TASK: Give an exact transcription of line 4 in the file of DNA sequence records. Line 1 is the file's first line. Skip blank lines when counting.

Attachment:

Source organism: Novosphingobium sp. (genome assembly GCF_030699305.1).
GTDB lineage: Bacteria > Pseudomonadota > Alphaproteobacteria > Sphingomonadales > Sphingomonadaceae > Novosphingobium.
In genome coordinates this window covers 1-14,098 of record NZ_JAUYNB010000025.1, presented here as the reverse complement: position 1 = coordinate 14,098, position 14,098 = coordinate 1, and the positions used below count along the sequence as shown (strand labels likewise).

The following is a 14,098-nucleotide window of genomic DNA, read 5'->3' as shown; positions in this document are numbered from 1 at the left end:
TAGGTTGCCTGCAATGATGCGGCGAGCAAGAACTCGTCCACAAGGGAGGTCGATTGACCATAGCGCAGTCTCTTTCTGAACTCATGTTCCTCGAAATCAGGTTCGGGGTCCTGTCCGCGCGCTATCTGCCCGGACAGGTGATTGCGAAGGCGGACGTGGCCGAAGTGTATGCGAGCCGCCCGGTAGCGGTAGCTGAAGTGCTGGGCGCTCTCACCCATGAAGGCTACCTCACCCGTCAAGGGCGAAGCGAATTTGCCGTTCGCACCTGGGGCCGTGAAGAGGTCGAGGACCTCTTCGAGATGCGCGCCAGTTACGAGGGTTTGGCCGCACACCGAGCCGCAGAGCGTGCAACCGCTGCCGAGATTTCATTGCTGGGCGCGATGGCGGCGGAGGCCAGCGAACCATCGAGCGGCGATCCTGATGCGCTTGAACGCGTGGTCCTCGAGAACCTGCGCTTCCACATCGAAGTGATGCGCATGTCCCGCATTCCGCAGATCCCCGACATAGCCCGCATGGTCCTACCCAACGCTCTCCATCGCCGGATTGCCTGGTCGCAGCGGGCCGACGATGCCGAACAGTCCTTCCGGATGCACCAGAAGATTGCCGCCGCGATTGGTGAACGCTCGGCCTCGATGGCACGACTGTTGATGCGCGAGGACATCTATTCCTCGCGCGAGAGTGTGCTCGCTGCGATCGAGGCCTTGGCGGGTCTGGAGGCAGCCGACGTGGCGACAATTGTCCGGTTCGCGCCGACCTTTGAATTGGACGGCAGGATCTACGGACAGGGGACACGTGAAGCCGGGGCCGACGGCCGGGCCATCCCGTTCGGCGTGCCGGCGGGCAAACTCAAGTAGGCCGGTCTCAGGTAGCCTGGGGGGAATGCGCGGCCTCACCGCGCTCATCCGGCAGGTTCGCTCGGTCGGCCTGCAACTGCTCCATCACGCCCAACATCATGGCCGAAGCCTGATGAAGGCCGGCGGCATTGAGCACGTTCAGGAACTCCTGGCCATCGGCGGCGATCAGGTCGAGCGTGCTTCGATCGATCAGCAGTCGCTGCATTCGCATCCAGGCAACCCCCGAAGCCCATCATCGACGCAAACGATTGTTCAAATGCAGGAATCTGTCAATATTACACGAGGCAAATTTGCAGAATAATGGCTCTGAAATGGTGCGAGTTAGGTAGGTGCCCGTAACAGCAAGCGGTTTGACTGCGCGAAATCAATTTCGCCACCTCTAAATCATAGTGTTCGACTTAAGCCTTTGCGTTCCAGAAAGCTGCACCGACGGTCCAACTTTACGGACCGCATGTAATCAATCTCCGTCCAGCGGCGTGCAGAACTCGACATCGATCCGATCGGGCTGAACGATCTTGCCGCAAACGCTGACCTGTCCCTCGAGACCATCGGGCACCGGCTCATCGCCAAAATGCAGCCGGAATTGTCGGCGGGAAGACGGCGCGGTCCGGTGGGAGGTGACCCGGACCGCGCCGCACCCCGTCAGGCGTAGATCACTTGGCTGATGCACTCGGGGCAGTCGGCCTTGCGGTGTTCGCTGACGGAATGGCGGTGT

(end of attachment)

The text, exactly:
The following is a 14,098-nucleotide window of genomic DNA, read 5'->3' as shown; positions in this document are numbered from 1 at the left end: